Single working mother can only afford to feed her children £1 pizzas

Single working mother, 23, says she can only afford to feed her children £1 pizzas because her £920 salary doesn’t cover her £1,079 child care bills

  • Kimberley Hill, 23, fears she will be forced to give up her job because of the fees 
  • Mother-of-two, from Shropshire, switched to Universal Credit at the end of June 
  • Her monthly outgoings are £2,096.50 and her entire monthly income is £1,969

A single working mother has said she can only afford to feed her children £1 pizzas because of sky-high nursery fees. 

Kimberley Hill, 23, from Telford, Shropshire, said she fears she will be forced to give up her job because nursery costs are leaving her with no funds to feed herself. 

The mother-of-two switched to Universal Credit at the end of June, believing it would be better for her family.

She took an advance payment loan of £1,000 to cover costs between the period when her benefits stopped and her Universal Credit started. 

Kimberley Hill, 23, from Telford, Shropshire, said she fears she will be forced to give up her job because nursery costs are leaving her with no funds to feed herself or her children Wyatt, five, and Austin, three

And by September 20 she had started a part-time job in logistics admin. 

As a working mother, she should now be entitled to 30 hours of free childcare per week, but because she missed the August 31 application deadline she has been left to foot the bill herself. 

Miss Hill now faces monthly outgoings of £879 for nursery fees for her three-year-old son Austin and £200 for after-school care for her five-year-old son Wyatt, which is more than the £920 she is paid each month.

In total, Miss Hill’s monthly outgoings come to £2,096.50. And her income, including her monthly Universal Credit payment, comes to just £1,969.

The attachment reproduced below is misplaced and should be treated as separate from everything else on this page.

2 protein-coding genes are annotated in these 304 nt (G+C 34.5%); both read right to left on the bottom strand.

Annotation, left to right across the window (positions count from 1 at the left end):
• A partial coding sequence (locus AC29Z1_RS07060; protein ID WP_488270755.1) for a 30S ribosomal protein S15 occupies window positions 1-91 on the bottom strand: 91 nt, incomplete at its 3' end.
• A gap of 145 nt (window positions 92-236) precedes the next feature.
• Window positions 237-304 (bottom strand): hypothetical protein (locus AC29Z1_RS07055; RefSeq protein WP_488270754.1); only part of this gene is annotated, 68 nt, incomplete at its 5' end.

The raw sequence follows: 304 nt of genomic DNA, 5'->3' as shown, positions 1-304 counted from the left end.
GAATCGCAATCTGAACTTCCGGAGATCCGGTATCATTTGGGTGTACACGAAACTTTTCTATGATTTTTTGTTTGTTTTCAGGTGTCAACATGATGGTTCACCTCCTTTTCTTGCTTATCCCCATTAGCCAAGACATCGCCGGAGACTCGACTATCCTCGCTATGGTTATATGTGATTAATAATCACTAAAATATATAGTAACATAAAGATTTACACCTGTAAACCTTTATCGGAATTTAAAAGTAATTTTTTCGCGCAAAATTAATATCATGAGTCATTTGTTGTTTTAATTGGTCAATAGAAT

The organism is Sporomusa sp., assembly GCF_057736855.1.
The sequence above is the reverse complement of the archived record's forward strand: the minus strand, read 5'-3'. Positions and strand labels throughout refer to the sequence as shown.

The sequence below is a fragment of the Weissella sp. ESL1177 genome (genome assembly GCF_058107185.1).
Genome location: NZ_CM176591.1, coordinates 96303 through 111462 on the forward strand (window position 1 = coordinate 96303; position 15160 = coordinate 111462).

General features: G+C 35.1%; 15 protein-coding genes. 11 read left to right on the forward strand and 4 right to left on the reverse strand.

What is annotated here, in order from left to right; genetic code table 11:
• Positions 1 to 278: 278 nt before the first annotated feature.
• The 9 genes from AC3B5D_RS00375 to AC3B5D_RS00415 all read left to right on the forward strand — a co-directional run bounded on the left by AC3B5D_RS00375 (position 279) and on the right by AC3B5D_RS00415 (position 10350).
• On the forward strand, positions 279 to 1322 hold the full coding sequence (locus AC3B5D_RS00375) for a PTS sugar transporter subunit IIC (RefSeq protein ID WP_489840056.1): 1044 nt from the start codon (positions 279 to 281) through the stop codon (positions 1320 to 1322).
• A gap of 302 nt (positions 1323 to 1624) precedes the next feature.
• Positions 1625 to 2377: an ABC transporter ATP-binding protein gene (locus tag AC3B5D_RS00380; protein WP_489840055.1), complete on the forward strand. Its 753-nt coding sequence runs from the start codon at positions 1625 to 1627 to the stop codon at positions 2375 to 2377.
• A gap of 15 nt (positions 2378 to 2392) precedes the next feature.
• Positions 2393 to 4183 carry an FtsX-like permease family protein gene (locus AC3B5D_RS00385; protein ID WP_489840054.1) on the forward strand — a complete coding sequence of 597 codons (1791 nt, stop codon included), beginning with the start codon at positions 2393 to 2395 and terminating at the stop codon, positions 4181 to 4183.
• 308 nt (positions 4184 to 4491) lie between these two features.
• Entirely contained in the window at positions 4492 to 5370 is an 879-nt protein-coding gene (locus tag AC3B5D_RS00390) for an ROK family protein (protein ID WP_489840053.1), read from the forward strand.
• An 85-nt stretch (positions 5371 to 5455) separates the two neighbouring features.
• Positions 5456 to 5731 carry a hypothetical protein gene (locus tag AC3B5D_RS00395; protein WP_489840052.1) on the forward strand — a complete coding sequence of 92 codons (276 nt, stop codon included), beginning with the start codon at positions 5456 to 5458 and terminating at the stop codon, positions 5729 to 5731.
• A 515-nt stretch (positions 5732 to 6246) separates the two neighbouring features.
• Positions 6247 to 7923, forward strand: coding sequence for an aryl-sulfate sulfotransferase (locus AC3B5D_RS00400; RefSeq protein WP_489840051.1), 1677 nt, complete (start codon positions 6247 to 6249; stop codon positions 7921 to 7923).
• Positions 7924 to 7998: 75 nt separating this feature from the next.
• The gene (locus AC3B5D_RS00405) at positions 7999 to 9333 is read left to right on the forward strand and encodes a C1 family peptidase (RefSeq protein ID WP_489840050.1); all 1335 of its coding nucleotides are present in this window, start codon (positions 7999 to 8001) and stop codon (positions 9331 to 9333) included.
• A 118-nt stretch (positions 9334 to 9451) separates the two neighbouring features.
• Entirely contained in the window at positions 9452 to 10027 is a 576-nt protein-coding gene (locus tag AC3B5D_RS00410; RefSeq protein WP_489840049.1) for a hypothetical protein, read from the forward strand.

Her monthly £1,049 Universal Credit payment will be significantly reduced when she starts receiving her monthly salary.  

As a working mother, she should now be entitled to 30 hours of free childcare per week, but because she missed the August 31 application deadline she has been left to foot the bill herself

Although working parent recipients of Universal Credit are entitled to claim up to 85 per cent of their childcare costs, the bills must be paid upfront by parents and then reclaimed. 

Miss Hill said: ‘My salary doesn’t even cover my childcare costs let alone any other bills. I cannot afford to pay for my childcare upfront.’ 

Her rent also needs to be paid upfront and her salary and Universal Credit are both paid in arrears.

The cash-strapped mother has been in and out of hospital for digestive problems that doctors have diagnosed as a result of her poor diet and the lack of healthy food she eats.

Miss Hill said: ‘I feed the kids then I have whatever’s left over. Healthy food is expensive, cheap food isn’t so much.

In total, Miss Hill’s monthly outgoings come to £2,096.50. And her income, including her monthly Universal Credit payment, comes to just £1,969

‘The doctors say I’m not getting enough fruit and veg but I cannot comprehend spending much money on a meal. All I can afford is £1 pizza and £1 chips.’

But the mother had truly thought Universal Credit was the best option for her family.